That was a huge attraction to a young Iranian man who came in for some more unusual lamb parts you certainly can’t find at the grocery store. He was thrilled to find a lamb neck and was waiting for some other parts to be trimmed to take home to make kaleh pacheh, a traditional Persian breakfast dish. Basically, he explained, you brown the meat and bones, then braise it overnight on the stove in water with a bay leaf. About an hour before serving, add salt, pepper and turmeric. The liquid becomes gelatinous with a profoundly rich flavor perfect for dunking fresh traditional flat bread. When I researched this, I found that it’s often served with lemon wedges and herbs.
I didn’t go that far afield. First I went outside to enjoy a juicy slider burger grilled and served by one lone grown up and his posse of adorable little kids.
Then, I returned inside and selected a grass-fed rib-eye steak. While Denham took it in the back to trim it, I asked Morris for some coaching on how to grill it to bring out the best flavors. He said to let it come to room temperature and season it with just a little salt and pepper. Then put it on a grill over medium heat, no more than four minutes a side for medium rare. Then take it off the heat and cover it with foil for at least 10 minutes to let the juices reintegrate with the meat.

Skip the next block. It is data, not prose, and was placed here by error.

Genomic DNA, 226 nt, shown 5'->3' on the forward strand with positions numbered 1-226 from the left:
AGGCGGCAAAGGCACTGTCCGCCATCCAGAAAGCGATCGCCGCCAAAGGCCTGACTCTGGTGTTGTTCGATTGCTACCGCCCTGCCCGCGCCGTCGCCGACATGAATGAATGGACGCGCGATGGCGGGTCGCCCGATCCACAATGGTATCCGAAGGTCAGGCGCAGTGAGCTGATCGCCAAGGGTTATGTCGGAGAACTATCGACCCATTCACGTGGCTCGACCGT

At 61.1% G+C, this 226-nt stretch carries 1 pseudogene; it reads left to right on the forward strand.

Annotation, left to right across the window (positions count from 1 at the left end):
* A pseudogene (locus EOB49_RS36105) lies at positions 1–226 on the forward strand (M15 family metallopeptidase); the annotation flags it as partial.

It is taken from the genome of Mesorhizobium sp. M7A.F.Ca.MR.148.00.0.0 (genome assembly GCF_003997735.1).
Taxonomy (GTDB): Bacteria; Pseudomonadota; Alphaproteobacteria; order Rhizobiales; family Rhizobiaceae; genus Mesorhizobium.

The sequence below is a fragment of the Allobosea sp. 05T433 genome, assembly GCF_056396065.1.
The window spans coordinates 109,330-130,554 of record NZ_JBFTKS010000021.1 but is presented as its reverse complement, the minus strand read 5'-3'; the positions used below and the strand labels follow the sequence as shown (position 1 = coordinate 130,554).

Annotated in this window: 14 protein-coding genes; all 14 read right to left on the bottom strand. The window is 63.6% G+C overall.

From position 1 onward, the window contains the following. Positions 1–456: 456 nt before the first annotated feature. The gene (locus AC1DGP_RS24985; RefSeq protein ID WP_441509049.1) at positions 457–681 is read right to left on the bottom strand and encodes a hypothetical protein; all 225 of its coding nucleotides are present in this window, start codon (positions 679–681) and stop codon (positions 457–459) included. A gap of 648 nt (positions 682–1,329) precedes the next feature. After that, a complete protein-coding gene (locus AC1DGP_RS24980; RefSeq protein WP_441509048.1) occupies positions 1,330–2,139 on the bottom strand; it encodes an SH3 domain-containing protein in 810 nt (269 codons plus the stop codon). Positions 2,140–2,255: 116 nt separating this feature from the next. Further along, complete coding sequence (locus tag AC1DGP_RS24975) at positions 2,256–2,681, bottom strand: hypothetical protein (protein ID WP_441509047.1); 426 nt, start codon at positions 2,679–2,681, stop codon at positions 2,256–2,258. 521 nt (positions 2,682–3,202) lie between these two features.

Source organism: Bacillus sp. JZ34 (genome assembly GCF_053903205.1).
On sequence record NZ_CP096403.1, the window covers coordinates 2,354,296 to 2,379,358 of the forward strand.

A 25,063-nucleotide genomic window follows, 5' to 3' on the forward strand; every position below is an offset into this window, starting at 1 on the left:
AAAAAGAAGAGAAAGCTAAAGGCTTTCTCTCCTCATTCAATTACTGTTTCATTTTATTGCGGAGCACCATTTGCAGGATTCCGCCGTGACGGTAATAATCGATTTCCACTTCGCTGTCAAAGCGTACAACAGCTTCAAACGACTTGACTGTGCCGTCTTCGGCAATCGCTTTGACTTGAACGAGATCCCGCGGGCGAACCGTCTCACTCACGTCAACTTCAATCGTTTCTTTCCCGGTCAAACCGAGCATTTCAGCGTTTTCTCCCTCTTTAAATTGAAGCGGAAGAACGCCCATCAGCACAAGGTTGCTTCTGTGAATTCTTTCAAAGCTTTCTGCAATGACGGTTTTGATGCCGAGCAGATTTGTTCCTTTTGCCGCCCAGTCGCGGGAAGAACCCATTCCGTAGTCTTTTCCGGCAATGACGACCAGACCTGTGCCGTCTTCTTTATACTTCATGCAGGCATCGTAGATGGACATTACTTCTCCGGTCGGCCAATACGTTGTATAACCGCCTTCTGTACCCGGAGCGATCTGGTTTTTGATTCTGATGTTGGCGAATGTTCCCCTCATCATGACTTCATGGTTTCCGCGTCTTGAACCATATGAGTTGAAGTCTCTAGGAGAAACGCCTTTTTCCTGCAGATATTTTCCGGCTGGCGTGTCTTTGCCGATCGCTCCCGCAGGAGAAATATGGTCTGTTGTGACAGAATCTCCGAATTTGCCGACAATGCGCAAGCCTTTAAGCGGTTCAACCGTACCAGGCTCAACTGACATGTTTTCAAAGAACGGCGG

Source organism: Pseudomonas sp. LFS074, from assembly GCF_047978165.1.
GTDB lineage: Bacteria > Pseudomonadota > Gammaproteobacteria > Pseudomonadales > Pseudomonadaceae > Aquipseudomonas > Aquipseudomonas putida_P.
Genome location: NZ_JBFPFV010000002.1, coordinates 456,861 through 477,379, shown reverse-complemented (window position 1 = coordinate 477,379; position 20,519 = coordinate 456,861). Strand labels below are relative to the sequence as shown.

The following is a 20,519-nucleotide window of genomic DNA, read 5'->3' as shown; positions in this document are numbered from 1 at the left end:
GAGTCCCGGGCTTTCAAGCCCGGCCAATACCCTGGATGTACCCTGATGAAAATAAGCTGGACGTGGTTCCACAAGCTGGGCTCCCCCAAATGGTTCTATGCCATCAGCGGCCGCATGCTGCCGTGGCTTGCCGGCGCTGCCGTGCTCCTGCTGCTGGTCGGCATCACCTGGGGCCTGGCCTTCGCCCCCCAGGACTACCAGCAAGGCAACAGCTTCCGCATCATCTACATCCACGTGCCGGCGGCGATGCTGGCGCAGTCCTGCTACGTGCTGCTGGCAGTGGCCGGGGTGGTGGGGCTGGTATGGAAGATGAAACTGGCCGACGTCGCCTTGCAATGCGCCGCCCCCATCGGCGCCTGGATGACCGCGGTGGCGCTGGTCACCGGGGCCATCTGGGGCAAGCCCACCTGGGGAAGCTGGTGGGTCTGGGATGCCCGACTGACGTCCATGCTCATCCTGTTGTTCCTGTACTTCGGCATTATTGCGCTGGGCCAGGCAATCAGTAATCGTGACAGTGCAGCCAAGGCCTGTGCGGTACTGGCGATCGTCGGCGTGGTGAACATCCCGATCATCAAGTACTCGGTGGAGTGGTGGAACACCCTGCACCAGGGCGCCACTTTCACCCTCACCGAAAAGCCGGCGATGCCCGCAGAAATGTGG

So, last night I fired up the grill. I trimmed a few small leeks, heated them in the microwave for two minutes to get them soft, then brushed them with olive oil. I had a roll of polenta in the pantry (one of those great staples for when you’re too lazy to make rice or couscous or whatever). I sliced it up and also brushed the slices with olive oil. All went on the grill.
Earlier in the day I had opened a package of hot peppers I had found at Andre’s Market on Morena Blvd. Aji Amarillo Mirasol Seco, the package said. Yellow Mirasol hot peppers. They were a lovely rusty orange and I couldn’t resist them.